Anything over $20 would’ve have gotten recorded ’cause that’s just craaazy!

  29. fastdriverinca says:

    Maybe Starbucks can pay their employees a decent wage so they don’t need to “beg” for money for groceries and gas.

  30. Corporate_guy says:

    One simple question needs to be asked. Will starbucks personally cover the lost tips if the money is stolen? If not then this is no different than someone robbing the cashier and demanding their wallet. It no longer is theft of the store, but theft of the person directly. Unless the store reimburses people in such a situation, they have no right to order you not to go after the thief or fire you for it.

    My guess is star bucks would not replace the cash in the cashiers wallet or even replace those tips if someone robs the cashier. They therefore have no control over this situation and are not involved.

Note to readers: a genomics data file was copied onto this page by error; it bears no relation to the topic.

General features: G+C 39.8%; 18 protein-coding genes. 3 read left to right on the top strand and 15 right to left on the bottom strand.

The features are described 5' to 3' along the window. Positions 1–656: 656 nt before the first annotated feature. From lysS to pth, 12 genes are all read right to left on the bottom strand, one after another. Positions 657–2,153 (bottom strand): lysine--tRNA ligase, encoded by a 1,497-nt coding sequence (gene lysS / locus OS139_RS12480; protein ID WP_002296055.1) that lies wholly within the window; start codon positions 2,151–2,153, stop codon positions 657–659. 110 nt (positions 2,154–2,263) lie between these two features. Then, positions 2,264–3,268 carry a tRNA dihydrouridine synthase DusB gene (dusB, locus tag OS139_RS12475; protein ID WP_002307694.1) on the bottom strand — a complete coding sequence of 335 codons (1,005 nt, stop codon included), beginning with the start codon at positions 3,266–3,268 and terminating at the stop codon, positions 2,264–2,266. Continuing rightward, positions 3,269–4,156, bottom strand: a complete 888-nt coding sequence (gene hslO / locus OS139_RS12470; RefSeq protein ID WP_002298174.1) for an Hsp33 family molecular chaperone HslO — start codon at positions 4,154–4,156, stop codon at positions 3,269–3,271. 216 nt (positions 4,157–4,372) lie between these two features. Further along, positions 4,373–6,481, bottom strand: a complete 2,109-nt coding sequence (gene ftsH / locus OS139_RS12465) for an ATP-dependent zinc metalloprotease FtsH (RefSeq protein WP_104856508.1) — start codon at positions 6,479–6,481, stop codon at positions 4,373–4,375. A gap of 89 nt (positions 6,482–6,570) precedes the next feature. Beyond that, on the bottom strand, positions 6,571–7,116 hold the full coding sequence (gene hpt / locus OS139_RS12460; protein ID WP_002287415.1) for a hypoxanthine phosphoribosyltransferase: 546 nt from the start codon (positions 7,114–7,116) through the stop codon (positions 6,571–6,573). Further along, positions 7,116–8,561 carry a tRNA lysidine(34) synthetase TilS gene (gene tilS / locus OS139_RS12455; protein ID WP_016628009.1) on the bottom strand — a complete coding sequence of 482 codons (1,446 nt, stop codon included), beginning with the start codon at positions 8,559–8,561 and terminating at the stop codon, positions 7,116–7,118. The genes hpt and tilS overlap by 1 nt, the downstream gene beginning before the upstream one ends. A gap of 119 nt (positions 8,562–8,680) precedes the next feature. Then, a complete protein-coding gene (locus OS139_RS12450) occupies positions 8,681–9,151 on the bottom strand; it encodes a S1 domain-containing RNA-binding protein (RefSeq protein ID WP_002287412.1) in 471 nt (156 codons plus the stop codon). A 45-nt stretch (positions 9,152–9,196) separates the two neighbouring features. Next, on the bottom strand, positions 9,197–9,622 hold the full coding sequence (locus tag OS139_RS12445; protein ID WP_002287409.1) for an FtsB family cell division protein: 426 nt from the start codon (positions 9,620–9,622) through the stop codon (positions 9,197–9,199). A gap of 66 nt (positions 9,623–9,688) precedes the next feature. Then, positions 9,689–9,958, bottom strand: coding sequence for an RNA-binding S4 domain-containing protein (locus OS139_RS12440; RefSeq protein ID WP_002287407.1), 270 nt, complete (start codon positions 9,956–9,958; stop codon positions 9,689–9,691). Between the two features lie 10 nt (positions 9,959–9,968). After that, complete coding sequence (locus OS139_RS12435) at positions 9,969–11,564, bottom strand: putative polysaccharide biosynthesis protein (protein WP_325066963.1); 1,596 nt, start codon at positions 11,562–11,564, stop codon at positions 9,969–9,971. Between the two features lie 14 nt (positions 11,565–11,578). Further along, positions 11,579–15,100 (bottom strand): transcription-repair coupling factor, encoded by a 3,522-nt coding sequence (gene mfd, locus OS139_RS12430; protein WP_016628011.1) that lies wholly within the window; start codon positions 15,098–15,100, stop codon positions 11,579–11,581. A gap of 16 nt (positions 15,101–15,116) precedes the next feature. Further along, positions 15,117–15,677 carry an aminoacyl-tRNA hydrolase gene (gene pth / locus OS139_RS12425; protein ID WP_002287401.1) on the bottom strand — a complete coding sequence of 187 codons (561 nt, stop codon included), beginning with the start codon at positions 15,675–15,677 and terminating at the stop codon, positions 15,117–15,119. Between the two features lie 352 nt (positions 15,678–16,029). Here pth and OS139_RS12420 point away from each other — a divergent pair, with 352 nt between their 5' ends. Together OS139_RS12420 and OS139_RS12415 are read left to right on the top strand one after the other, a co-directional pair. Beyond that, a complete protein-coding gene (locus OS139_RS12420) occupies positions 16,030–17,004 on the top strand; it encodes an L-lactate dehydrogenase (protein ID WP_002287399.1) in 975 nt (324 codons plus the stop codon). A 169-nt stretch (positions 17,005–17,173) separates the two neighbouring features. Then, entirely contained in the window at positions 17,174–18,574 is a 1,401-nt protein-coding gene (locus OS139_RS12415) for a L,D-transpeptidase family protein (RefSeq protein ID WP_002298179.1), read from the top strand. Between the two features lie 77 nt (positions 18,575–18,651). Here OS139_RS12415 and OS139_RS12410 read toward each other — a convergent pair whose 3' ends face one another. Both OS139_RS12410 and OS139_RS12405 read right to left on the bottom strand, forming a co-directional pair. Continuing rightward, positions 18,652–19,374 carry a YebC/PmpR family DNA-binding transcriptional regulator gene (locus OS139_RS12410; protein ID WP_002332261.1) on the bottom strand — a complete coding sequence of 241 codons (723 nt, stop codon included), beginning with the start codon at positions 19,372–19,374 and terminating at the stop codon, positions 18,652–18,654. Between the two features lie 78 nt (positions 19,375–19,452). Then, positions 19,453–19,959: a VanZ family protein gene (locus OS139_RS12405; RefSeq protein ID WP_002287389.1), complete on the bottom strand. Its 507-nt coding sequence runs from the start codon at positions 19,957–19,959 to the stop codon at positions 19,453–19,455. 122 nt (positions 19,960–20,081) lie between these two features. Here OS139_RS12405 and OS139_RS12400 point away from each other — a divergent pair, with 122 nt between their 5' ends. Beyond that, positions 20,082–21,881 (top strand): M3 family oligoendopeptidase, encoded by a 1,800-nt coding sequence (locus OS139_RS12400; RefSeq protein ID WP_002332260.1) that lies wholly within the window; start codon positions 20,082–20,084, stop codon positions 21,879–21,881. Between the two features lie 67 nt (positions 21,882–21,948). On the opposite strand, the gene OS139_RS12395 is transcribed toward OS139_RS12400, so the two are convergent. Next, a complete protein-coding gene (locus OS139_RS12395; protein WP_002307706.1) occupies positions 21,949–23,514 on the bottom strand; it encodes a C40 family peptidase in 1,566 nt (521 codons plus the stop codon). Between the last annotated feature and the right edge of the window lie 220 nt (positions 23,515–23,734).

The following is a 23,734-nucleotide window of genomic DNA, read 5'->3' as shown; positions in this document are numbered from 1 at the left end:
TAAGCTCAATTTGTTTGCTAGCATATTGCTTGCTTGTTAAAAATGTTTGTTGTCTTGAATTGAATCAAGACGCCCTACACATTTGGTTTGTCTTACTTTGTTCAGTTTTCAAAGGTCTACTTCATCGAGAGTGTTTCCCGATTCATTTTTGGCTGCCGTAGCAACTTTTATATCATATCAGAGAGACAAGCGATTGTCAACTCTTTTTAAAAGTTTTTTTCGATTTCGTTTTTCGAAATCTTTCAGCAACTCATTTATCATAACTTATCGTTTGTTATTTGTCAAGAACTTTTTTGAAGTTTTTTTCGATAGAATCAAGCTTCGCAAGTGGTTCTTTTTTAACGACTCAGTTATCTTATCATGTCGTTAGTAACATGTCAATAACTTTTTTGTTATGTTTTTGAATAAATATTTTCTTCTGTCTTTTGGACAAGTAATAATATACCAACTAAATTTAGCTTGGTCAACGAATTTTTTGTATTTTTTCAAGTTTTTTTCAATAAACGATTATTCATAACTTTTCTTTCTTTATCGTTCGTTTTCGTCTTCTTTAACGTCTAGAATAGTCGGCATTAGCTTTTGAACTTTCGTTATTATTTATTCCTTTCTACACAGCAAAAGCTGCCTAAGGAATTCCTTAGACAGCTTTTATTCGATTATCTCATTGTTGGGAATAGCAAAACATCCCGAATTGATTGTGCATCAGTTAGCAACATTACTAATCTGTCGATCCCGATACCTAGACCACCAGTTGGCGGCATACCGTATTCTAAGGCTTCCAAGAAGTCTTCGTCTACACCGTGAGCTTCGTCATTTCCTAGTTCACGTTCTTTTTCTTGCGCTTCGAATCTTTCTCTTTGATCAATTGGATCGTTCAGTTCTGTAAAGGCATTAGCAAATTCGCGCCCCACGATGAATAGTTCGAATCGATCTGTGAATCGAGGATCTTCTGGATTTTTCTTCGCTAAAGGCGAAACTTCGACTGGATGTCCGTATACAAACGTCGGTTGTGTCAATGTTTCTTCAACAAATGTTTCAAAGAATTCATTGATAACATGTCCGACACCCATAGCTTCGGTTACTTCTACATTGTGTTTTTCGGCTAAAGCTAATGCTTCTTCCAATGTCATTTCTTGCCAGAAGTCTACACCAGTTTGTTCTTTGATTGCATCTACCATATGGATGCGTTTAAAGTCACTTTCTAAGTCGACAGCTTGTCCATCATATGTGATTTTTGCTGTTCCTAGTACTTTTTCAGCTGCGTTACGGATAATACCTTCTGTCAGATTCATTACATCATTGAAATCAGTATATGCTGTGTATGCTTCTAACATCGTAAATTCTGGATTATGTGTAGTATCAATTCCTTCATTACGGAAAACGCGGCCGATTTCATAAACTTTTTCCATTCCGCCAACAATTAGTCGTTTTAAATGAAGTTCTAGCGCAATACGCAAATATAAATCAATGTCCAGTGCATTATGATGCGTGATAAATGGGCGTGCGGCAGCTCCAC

31. Cannady says:

    Unfortunately the media doesn’t know how to report very well since robbery by assault isn’t a crime. The definition of robbery includes a theft and an assault. Good job redundancy department.

  32. rm1x says:

    Here’s an idea, start paying proper wages and then this won’t happen again.

  33. Extractor says:

    I wont go to Dunkin Donuts and since this article made me aware of Starbucks tip cup, I wont go there either. I cant believe a cup of coffee is worth more than a quarter. I think Ill start a tip cup for myself. When I make a 12 oz cup of Strong Folgers Instant, Ill drop a quarter in it. Great way of saving a few cents. Tip cups should be outlawed. Pay your employees more because soon everyone will feel the same as I do. Ill leave a tip for coffee, in a restaurant, not a carry out. Wasnt the reason a lot of us use the carry out is to eliminate the tip? Do you tip at Little Caesers or Chinese when you do a carry out? I dont and never will except for this tip, NO MORE TIP CUPS!